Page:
Education and training provider Pearson has offloaded £1.2 billion ($1.6 billion) in pension liabilities through a bulk annuity deal with insurers Legal & General and Aviva.
In a statement to the London Stock Exchange, Pearson said that the deal would cover around one third of total plan liabilities, which will be split equally between the two insurers. Investment consultant Lane Clark and Peacock ran the bidding process to select the insurers on behalf of the Pearson pension plan.
“The plan is in a strong funding position and we have recently been following a strategy to reduce risk and align our business more closely with the benefits that we need to pay members,” a Pearson spokesman said.
Pearson has been shoring up its defined benefit scheme in recent years following the Penguin Random House merger in 2013 and the sale of the Financial Times Group in 2015. These deals led to a £321 million surplus in Pearson’s U.K. pension plan as of the end of June 2017 – up from £158 million at the end of 2016, according to a regulatory filing.
Pearson’s defined benefit plan has some £3.5 billion in assets and includes liabilities for scheme members who worked for several brands that the company used to own, including the Financial Times, Thames Television, and Tussards Group.
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As defined benefit schemes like Pearson’s seek to manage their future obligations, they have increasingly been outsourcing liabilities to insurers through bulk annuity deals. Under these transactions, an insurer takes on some of a pension scheme’s future obligations in exchange for a fee.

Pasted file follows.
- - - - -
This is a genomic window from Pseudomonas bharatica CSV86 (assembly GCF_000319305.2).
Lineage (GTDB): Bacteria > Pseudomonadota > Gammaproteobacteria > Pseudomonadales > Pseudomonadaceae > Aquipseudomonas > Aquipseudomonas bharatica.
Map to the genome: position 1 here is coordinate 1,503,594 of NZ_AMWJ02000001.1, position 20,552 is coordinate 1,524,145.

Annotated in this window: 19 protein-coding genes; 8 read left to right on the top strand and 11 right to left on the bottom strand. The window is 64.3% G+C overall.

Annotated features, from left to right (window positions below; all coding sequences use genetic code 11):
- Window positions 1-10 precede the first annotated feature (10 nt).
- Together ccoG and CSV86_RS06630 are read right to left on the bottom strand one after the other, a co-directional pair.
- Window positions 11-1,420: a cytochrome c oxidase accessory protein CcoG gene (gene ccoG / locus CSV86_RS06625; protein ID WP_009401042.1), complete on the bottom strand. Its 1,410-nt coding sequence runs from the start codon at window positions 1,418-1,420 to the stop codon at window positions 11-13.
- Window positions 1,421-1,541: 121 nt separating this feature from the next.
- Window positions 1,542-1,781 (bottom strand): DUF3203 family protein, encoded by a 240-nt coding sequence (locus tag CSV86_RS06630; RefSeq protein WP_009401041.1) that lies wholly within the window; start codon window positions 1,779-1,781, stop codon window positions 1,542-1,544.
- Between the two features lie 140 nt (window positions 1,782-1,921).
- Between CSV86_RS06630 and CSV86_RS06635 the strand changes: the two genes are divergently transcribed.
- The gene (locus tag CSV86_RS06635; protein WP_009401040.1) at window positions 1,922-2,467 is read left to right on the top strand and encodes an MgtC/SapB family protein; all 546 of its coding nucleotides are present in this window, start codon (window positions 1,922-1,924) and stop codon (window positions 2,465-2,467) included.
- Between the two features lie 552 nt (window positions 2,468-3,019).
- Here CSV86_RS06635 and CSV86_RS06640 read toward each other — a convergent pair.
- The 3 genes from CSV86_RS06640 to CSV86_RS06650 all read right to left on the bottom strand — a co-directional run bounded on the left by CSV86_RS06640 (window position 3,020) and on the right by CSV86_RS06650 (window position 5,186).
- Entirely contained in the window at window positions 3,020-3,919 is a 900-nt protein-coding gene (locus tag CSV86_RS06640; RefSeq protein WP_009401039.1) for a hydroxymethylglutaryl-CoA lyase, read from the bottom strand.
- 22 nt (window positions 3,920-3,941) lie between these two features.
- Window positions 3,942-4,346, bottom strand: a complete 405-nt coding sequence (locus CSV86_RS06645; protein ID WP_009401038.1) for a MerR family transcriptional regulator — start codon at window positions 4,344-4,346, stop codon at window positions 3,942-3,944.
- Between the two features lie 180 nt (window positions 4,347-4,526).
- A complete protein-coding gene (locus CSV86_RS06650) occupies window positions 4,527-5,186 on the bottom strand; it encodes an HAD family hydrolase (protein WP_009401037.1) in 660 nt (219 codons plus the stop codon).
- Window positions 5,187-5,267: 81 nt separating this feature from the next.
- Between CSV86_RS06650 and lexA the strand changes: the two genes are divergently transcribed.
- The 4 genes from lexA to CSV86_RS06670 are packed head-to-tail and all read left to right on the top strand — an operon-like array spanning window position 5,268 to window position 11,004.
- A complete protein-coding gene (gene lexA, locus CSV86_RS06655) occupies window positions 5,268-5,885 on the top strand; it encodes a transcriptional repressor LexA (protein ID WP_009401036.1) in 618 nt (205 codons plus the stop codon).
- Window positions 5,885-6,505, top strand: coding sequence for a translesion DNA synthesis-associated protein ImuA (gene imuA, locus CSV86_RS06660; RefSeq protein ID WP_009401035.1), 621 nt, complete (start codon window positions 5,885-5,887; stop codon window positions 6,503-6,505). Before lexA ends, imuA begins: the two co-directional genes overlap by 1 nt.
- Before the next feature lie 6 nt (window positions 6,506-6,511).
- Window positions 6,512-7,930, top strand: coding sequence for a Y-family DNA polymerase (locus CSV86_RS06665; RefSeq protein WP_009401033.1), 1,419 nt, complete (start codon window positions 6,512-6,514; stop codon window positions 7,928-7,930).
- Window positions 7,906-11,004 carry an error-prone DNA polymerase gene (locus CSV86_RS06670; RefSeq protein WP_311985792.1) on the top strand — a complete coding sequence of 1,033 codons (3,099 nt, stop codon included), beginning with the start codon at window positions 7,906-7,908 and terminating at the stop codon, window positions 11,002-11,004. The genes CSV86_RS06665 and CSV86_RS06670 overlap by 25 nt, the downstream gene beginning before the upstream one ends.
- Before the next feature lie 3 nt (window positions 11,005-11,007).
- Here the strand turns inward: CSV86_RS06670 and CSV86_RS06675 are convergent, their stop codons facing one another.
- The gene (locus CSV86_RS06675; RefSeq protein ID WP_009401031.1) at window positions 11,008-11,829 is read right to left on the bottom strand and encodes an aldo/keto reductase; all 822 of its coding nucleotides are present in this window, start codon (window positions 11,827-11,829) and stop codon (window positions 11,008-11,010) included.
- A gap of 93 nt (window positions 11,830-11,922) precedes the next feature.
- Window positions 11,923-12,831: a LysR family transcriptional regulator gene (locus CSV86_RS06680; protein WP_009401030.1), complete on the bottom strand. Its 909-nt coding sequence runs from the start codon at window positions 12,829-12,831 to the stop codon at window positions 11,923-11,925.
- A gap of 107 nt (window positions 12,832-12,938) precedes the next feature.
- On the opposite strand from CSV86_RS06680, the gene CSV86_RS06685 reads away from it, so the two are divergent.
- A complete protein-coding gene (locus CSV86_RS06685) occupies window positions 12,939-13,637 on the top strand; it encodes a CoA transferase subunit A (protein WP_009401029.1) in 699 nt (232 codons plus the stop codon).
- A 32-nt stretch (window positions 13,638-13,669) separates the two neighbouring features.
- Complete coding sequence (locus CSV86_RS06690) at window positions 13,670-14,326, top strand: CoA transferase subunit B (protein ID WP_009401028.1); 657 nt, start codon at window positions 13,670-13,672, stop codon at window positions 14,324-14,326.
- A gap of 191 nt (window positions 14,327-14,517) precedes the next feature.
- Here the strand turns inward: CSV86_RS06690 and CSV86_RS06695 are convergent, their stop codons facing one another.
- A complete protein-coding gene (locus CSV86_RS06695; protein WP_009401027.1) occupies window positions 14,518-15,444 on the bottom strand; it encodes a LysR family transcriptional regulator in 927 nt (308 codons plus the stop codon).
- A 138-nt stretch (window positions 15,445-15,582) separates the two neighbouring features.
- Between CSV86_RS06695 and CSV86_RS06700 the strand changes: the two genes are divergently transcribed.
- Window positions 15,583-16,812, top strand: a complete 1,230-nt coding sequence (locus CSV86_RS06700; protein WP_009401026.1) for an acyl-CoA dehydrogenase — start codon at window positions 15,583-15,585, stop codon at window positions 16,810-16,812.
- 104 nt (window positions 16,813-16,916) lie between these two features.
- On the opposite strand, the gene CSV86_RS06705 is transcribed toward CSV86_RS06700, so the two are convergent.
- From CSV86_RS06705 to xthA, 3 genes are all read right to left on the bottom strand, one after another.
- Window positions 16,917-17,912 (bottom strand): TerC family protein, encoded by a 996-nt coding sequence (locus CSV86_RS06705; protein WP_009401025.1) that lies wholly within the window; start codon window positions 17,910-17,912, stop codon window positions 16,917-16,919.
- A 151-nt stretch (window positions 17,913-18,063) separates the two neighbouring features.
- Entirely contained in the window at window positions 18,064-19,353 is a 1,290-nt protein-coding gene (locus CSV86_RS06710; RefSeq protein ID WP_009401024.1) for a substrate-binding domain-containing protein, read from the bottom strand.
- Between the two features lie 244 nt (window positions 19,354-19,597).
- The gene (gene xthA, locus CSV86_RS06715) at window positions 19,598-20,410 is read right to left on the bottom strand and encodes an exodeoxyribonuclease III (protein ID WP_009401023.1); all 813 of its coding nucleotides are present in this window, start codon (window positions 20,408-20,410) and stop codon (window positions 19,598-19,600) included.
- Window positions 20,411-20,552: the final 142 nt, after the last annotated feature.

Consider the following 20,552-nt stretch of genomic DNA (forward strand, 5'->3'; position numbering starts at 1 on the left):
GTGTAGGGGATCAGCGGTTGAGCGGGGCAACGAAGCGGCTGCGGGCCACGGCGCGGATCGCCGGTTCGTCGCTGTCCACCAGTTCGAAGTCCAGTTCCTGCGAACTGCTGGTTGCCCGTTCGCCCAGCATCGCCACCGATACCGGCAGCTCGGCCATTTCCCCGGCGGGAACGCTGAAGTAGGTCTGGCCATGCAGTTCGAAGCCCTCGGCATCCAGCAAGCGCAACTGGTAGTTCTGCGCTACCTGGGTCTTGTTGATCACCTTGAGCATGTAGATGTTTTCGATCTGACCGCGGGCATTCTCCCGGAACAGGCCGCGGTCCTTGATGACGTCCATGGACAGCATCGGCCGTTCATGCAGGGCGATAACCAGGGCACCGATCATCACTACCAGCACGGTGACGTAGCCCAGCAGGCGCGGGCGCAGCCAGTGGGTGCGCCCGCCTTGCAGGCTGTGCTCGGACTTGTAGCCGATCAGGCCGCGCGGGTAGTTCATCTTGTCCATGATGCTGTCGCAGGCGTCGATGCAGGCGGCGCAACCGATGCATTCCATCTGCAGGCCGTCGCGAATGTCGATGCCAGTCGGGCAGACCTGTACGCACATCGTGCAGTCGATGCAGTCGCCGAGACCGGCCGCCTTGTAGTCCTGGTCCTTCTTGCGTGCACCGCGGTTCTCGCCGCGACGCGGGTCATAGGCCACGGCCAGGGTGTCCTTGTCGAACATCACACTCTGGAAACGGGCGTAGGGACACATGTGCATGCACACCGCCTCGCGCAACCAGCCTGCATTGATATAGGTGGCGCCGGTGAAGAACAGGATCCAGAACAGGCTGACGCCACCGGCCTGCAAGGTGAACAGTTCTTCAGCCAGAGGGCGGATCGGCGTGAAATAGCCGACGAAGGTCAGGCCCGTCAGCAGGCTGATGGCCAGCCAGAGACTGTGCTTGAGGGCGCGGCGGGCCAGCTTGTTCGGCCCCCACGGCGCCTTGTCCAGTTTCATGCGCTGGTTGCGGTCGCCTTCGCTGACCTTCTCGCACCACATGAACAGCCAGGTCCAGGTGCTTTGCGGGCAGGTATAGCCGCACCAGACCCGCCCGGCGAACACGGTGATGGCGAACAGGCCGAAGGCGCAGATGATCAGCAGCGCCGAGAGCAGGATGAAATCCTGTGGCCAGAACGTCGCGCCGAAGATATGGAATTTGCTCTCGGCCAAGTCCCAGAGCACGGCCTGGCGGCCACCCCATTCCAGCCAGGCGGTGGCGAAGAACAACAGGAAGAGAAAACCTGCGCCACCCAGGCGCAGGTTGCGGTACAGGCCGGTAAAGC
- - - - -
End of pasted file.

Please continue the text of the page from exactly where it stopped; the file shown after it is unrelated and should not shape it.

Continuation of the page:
In August, LCP predicted in a resarch note that liability transfers would exceed £10 billion in 2017 through buy-in and buy-out transactions.
On Tuesday, Clive Wellsteed, partner at LCP, said today’s transaction would “supplement the busy start to the year,” adding that transaction volumes were on track to exceed £10 billion for the fourth year running.
In a statement, Kerrigan Procter, chief executive officer at Legal & General Retirement, said his firm is seeing demand for buy-ins, buyouts, and longevity insurance grow as pension plans continue to make funding improvements and manage risks.
“In the U.K. alone, we are currently quoting on circa £15 billion of pension buy-in and buyout business,” he said.
Andy Briggs, chief executive officer of Aviva UK Insurance, said the £600 million deal was indicative of the insurer’s future ambitions in the bulk annuity market.
“We’re continuing to see very strong demand for bulk annuity deals as more and more trustees look to find the right solution to manage their defined benefit pension schemes,” he said.
Briggs confirmed that the insurer has recently been expanding its bulk annuity team with a view to future growth. In August 2017, Aviva hired away Legal & General’s head of bulk annuities and longevity insurance, Tom Ground, to head up its defined benefit solutions team. Ground had been with Legal & General since 2010.